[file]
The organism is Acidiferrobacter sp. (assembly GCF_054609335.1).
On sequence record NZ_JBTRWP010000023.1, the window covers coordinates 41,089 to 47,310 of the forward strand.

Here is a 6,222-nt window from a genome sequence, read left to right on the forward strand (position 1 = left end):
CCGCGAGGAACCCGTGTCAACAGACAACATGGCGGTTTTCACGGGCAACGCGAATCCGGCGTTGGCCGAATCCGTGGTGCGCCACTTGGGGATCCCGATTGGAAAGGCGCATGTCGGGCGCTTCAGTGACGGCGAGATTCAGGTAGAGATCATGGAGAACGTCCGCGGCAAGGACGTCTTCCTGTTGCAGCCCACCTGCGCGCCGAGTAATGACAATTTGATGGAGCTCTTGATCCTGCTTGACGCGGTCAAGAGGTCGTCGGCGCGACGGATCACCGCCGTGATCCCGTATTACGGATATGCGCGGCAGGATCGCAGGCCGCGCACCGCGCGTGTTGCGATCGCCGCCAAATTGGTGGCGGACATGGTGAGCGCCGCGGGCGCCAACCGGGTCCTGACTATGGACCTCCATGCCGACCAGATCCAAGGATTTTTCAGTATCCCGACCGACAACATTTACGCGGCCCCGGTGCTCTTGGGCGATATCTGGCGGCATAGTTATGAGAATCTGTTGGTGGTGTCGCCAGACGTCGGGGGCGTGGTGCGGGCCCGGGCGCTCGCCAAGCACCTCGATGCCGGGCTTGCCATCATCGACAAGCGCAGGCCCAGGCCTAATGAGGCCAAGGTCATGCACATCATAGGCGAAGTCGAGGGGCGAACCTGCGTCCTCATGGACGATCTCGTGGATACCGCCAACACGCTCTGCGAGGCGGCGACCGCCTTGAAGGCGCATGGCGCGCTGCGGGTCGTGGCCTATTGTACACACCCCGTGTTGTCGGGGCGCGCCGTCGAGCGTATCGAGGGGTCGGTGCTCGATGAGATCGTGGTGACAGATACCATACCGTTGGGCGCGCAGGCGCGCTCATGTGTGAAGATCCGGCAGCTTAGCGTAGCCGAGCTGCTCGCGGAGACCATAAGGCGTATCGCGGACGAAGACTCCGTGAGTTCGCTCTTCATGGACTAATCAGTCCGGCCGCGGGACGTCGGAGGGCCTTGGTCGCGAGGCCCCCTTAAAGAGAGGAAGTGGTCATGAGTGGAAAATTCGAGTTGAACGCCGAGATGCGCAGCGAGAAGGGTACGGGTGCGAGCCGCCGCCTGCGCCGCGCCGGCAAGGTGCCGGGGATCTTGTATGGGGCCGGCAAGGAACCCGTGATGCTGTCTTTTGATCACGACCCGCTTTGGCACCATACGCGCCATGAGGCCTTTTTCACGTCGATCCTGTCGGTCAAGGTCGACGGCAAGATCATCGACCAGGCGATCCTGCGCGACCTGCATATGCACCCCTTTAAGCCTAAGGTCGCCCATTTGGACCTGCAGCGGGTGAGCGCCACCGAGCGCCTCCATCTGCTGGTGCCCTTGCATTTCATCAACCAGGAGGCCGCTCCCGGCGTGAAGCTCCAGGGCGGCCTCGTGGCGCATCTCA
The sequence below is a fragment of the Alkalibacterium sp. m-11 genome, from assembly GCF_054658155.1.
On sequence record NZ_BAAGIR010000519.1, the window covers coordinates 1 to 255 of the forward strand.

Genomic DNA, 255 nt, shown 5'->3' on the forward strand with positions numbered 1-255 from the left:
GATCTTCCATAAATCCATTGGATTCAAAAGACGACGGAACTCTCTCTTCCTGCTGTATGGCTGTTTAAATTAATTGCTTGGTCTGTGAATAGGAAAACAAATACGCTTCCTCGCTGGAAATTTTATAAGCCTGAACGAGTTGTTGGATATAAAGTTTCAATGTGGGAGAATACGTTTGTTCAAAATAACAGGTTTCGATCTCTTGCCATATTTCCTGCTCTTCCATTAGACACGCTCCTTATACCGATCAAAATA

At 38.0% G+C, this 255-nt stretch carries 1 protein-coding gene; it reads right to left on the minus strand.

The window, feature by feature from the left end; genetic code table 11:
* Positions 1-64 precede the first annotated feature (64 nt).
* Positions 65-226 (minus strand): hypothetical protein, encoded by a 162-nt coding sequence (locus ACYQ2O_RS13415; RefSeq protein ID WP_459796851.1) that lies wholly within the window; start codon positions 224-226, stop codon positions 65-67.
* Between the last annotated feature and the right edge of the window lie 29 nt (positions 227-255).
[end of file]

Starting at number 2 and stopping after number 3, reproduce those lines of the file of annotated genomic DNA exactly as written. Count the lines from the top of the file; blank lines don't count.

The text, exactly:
On sequence record NZ_JBTRWP010000023.1, the window covers coordinates 41,089 to 47,310 of the forward strand.

Here is a 6,222-nt window from a genome sequence, read left to right on the forward strand (position 1 = left end):